Turkey sends ground troops into Iraq



Turkey sends ground forces into Iraq after militant attacks

  • 8 September 2015
  • From the section Europe


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F16 and F4 jets targeted several PKK bases across the border in northern Iraq, reports said

Turkish ground forces have crossed into Iraq in pursuit of Kurdish militants for the first time since a ceasefire two years ago.

Government officials said the incursion was a “short-term” measure to hunt down PKK (Kurdistan Workers’ Party) rebels.

Turkish warplanes also launched a wave of air strikes on PKK bases in northern Iraq on Tuesday.

The moves follow deadly attacks by militants on Turkish security forces in the past two days.

An attack on a police minibus in eastern Igdir province on Tuesday claimed at least 12 lives, while PKK bombs killed at least 16 Turkish soldiers on Sunday.

Prime Minister Ahmet Davutoglu has pledged to “wipe out” rebel strongholds.

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The PKK destroyed a police minibus near Turkey’s far eastern border hours after dozens of fighter jets attacked rebel bases

“Turkish security forces crossed the Iraqi border as part of the hot pursuit of PKK terrorists who were involved in the most recent attacks,” a government source told AFP news agency.

“This is a short-term measure intended to prevent the terrorists’ escape.”

Turkey’s Dogan news agency said two special forces units, supported by warplanes, had been sent in to combat two 20-strong groups of militants.

At least 35 rebels were killed in air raids by F4 and F16 jets on bases at Qandil, Basyan, Avashin and Zap early on Tuesday, according to the Anadolu news agency.

Spiral of attacks – by Selin Girit, BBC News, Istanbul

Not a day passes by in Turkey these days without violence. And as one attack follows another, emotions are running high.

The funerals of 16 soldiers killed in Sunday’s PKK attack were taking place on Tuesday.

Several thousand people have protested in cities across Turkey against PKK violence and the premises of the pro-Kurdish HDP party have come under attack. There were reports of attempted arson.

There is now serious concern that the violence could spiral out of control.

Turkey is gearing up for snap elections on 1 November after the ruling AK Party lost its overall majority in June elections and failed to form a coalition government.

It was the HDP that deprived the AKP of its majority, polling over 13% of the vote and entering parliament as a political party for the first time.

Opposition figures have voiced concerns about maintaining poll security, especially in Turkey’s predominantly Kurdish east and south-east of the country.

Turks question explosion in tensions with PKK

The surge in violence follows the collapse of a ceasefire in July between the army and the PKK.

The truce, which began in 2013, unravelled after a suicide bombing by suspected Islamic State militants near the border with Syria led to mutual recriminations between Kurdish groups and Turkey.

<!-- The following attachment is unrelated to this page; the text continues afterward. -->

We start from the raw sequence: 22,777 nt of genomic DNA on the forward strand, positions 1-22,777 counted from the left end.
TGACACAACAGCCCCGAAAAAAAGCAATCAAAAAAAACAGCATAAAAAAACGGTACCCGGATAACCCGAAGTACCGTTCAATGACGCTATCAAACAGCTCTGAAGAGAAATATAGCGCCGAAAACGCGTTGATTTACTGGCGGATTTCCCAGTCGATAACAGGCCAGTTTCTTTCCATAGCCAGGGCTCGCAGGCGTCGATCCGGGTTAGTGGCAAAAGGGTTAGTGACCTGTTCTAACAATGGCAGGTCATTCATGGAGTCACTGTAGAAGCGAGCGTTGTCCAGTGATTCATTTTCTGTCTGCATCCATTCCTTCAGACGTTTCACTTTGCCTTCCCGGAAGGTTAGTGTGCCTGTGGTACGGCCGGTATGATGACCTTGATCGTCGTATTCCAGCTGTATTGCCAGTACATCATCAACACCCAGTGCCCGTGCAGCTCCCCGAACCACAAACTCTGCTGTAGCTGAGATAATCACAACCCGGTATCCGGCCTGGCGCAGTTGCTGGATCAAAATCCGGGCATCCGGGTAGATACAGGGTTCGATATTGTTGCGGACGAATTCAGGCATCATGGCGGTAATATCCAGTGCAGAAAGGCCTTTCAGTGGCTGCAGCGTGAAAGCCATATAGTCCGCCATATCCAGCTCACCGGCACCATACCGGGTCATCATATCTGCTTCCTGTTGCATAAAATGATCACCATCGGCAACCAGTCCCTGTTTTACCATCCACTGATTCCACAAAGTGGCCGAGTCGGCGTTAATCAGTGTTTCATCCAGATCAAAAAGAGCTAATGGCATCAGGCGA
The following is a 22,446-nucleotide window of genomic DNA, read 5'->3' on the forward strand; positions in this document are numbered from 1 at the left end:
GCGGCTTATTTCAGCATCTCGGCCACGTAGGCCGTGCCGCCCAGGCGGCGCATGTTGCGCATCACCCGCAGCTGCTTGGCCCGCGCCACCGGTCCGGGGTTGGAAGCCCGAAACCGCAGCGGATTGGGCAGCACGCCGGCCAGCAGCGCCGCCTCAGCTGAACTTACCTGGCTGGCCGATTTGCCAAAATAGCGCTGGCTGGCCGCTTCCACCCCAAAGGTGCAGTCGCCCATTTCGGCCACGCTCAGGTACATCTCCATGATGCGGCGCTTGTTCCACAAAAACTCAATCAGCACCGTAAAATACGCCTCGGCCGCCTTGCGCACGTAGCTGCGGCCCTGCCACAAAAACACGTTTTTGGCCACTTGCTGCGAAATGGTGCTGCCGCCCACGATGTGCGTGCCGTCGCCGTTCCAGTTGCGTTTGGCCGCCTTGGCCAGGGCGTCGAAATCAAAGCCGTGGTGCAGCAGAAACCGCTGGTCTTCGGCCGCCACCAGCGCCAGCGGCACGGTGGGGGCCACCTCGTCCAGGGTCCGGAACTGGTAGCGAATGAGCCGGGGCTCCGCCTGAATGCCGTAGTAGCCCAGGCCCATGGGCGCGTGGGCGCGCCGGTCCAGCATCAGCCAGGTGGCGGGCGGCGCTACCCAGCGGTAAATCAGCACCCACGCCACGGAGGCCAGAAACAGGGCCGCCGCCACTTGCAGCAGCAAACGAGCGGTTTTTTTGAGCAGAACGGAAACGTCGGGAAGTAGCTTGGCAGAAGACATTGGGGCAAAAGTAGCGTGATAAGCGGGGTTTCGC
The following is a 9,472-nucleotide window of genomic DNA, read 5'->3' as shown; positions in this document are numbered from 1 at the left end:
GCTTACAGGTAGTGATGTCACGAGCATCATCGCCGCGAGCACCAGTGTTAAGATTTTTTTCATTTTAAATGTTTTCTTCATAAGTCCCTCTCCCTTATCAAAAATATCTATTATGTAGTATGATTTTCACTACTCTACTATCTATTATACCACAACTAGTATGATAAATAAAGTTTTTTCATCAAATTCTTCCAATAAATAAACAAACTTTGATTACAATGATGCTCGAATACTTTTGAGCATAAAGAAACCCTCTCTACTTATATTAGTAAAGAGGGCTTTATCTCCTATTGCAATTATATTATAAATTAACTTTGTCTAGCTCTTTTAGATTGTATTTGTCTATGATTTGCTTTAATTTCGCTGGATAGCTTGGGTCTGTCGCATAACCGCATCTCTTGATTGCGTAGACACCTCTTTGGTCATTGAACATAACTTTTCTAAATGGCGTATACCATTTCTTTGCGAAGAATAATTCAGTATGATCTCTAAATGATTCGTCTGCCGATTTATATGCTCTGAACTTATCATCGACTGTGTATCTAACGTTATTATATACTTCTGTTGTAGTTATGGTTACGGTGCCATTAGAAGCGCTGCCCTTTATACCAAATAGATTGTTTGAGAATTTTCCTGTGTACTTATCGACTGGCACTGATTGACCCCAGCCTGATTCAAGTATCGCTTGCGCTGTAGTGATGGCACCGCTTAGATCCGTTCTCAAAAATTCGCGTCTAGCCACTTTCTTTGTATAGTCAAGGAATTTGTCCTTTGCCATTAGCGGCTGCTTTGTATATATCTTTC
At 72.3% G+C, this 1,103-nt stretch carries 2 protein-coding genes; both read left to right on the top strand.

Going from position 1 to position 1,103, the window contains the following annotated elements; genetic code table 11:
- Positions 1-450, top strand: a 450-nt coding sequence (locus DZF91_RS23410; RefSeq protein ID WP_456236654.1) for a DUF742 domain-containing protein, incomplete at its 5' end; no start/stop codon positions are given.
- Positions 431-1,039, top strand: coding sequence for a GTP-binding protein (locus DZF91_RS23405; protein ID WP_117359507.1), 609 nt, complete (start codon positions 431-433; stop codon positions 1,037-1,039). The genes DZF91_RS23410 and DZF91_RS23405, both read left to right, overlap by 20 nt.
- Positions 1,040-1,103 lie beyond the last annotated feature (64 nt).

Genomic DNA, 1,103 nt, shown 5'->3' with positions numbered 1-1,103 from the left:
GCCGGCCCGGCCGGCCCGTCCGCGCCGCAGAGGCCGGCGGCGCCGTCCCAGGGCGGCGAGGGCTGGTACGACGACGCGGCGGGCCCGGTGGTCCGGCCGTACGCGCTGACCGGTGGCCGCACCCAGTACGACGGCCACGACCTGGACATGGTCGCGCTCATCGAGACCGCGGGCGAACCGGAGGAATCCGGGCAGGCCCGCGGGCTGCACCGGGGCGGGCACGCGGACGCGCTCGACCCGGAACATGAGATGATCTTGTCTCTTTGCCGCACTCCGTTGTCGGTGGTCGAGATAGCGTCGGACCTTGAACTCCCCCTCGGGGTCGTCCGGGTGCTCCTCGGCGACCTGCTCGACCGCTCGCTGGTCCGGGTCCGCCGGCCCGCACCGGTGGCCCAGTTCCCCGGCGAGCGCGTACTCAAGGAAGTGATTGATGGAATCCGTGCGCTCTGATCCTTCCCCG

More than 40,000 people have died since the PKK launched its armed campaign in 1984, calling for an independent Kurdish state within Turkey.

In Sunday’s attack, the PKK detonated bombs near two military vehicles in the village of Daglica, a mountainous area close to the border with Iraq.


Mr Davutoglu responded by telling reporters Turkey would not be discouraged from its “war on terror”.

“Those mountains will be cleared of these terrorists. Whatever it takes, they will be cleared,” he said.

President Recep Tayyip Erdogan, too, promised a “decisive” response.

Then on Tuesday, PKK fighters targeted a police minibus as it was heading towards a border post close to the Azerbaijan-run enclave of Nakhchivan, reports said.

Hours later, a policeman was shot dead when suspected PKK militants opened fire on his car in the eastern state of Kunceli.

In a speech on Tuesday Mr Erdogan appealed for national unity, adding that “the place for settling accounts in democracies is the ballot box”.

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Demonstrations took place in several Turkish cities on Monday including Istanbul

After President Erdogan’s remarks on the PKK attack, about 200 people chanting slogans in his support attacked the offices of Turkish newspaper Hurriyet in Istanbul.

They accused the news organisation of misquoting Mr Erdogan and implying that he was trying to gain political capital from the Daglica attack.

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The Turkish army said 16 of its soldiers were killed and another six injured in the attack

Hurriyet has attracted criticism from pro-government circles over its coverage of the conflict between Turkey’s government and the PKK.

The government says military operations against the Kurdish rebel group will continue until it withdraws from Turkish soil and disarms.

Curfews have been imposed in several towns where clashes took place and more than 100 districts have been declared “temporary security zones”.

In response, several municipalities in the predominantly Kurdish east and south-east of Turkey have announced “self-rule”.

Critics accuse President Erdogan of renewing violence to curb the support for the pro-Kurdish People’s Democratic Party (HDP), whose 14% share of the vote in June elections cost the governing AKP its majority in parliament.

The government denies these accusations. Many people fear the clashes will mount as snap elections scheduled for November draw closer.

Source: BBC
Turkey sends ground troops into Iraq

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